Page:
Sunday, June 9, 2013

Saturday at Jamboree

Today was a real full day, up at 6 a.m. and to bed about 10 p.m.  The breakfast program started at 7 a.m. with a presentation by the L.A. Times writer, Joe Mozingo.  Joe had become fascinated by his seemingly unusual name and decided to trace his origins.  Along the way he came upon some evidence that all Mozingos in the U.S. were descendants of Edward and Spencer Mozingo, black slaves.  Since Joe was white, he found the story very intriguing and first published it as a series of articles in the Times.  He then continued the pursuit, which carried him back to Africa to find out where Edward came from.  He then expanded his writing into a book “The Fiddler on Pantico Run”.  I was particularly interested, as I mentioned in an earlier blog, because my great-great grandmother was a Mozingo from the same line as Joe!  I was a little disappointed when I approached Joe prior to his talk and showed him a pedigree chart tracing my family line from Spencer Mozingo, meaning we were related.  Perhaps he was nervous about his upcoming talk; but he did not show much interest in our being related. 

Although he seemed somewhat nervous, his talk was very good, in good part because he read a couple passages from the book.  His writing being of much higher quality than his speaking, this strengthened his presentation considerably. 

Thomas MacEntee, one of the top genealogy bloggers, was the speaker at the first session I attended.  Although he had spoken at Jamboree several times in the past, this was the first time I heard him speak.  He is an excellent speaker and did a great job of managing the audience with Q&A strategically interspaced throughout his presentation.  He also was the moderator for the final session of the morning “Blogger Summit” and, again, did an excellent job.  His panel consisted of Denise Levenick, CeCe Moore, Judy Russell and Paula Stuart-Warren--an all-star group.  I really learned a lot about blogging and hope it is reflected in an improved product in the future.  As you would expect, most of the audience were also bloggers or aspiring bloggers.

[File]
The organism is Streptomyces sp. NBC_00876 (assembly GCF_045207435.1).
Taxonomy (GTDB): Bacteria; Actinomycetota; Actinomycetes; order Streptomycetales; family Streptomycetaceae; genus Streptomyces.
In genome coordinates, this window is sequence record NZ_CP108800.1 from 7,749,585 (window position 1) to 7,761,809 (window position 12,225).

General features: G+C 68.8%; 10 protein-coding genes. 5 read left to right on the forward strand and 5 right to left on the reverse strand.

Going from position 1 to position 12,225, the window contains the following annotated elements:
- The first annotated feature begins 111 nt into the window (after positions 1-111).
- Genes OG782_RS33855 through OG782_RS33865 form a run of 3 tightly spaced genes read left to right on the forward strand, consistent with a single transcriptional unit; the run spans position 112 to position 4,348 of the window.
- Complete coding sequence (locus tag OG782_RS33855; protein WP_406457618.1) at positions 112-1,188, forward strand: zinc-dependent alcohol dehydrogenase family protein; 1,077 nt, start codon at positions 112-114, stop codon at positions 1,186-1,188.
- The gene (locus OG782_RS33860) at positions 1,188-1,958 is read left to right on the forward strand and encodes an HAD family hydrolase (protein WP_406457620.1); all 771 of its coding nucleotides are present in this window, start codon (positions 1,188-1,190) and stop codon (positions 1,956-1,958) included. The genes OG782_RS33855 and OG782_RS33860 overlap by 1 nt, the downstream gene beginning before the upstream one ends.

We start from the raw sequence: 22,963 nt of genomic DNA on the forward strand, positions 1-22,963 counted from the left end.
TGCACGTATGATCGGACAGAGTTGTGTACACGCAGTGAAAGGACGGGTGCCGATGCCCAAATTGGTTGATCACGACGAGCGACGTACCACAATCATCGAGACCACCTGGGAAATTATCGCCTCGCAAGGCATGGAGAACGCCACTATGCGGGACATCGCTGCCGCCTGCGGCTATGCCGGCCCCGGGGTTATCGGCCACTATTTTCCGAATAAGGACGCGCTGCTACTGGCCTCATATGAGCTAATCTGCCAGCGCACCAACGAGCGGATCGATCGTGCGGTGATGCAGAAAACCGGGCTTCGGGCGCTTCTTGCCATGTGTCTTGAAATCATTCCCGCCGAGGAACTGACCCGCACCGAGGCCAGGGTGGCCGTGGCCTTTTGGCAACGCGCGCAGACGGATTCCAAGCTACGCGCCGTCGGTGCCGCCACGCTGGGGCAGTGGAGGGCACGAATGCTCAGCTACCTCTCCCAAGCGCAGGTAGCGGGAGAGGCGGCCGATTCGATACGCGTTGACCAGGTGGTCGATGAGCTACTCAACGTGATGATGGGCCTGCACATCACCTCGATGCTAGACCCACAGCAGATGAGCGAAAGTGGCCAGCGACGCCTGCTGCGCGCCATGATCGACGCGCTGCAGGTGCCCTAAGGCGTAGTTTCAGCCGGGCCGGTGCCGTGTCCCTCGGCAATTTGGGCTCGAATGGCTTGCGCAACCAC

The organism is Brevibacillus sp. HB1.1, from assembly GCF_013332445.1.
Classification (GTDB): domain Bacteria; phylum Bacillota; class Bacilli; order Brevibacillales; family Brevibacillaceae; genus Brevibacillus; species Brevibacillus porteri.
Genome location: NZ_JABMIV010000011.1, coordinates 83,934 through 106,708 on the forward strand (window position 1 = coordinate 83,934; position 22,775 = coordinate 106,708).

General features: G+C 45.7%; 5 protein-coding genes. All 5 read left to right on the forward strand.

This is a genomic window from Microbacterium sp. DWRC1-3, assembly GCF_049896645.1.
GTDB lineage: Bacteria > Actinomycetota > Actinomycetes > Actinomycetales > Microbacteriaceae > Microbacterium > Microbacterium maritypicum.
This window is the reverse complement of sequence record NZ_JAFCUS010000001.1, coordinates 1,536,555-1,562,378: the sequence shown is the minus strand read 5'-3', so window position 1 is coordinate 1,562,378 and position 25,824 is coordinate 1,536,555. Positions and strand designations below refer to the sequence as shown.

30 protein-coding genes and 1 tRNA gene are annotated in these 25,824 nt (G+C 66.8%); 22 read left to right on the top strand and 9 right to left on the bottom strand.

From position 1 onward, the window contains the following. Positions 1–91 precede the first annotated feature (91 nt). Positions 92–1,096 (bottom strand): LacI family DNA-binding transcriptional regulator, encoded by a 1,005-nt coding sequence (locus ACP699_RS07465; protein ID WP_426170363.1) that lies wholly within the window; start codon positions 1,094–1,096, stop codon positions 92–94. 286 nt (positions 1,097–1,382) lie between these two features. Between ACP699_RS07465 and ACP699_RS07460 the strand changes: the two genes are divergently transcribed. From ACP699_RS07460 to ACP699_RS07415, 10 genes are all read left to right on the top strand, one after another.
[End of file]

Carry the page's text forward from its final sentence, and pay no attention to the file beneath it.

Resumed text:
The second session I attended was entitled “Was My Ancestor Naturalized?” by Rhonda McClure.  She did an excellent job of tracing the history of the naturalization process in America. I would like to have gotten a little more information on sources and how to search for the records.

One of the many vendors in the exhibit hall 
In the afternoon I started with a presentation by Leland Metzler.  I had heard Leland several times my first few Jamborees; but hadn’t heard him in several years.  Since he was speaking on German research, I decided to attend.  It was well worth my time as he did a great job and there are a number of internet sites he discussed that I can’t wait to investigate.   

Mike Provard, who works for Family Search, did a very good job with an overview of the new Family Search Family Tree.  I had uploaded my Gedcom and used the web site just a couple weeks back, which helped me better understand the information he was discussing.  

My last session of the day prior to the Banquet was a presentation by Dr. James Ryan, from Ireland, about “Irish Rentals as a Family History Resource”.  Throughout the 18th and 19th centuries there were many very large estates in Ireland.  Many parcels of land within these estates were rented out to tenant farmers.  Tracking the rental payments of all these tenants created lots of records that were kept in ledgers or Rental Books.  Several of these books have survived; but many are still privately held.  However, the National Library of Ireland, The National Archives of Ireland and some local libraries, both in Ireland and England, still hold many of these books and other associated papers.  Thus, this is another source to be considered in doing Irish research.

Following about an hour’s break, during which my roommate, Warrie, and I had a short “Happy Hour” it was off to hear Josh Taylor speak at the Banquet.  We joined in a table with three ladies whom are fellow San Diego Genealogy Members.  One, Pam Journey, moved up to the Orange County area a couple years back; but she is still considered part of the San Diego family of genealogists.  We were joined by a nice group of other conference attendees and the table never lacked for conversation throughout the night.

D. Joshua Taylor is the Business Development Manager—North America—for Brightsolid Online Publishing, a British company and creator of  I think he is one of the young, very bright, rising stars in the worldwide Genealogical Community. 

Josh talked about the future of Family History, with an emphasis on how we need to adjust how we do our research and present our material in order to make it fun and attract the younger generation of genealogists.  We need to focus more on the stories that our history reveals rather than all the facts.  Despite the fact most of the attendees were of the “grey haired” generation, Josh’s theme was well received and enthusiastically endorsed.  I thought he was “spot on” in his analysis and predictions.  It was a very refreshing and brilliantly delivered speech.  A great ending to a long, but fun day!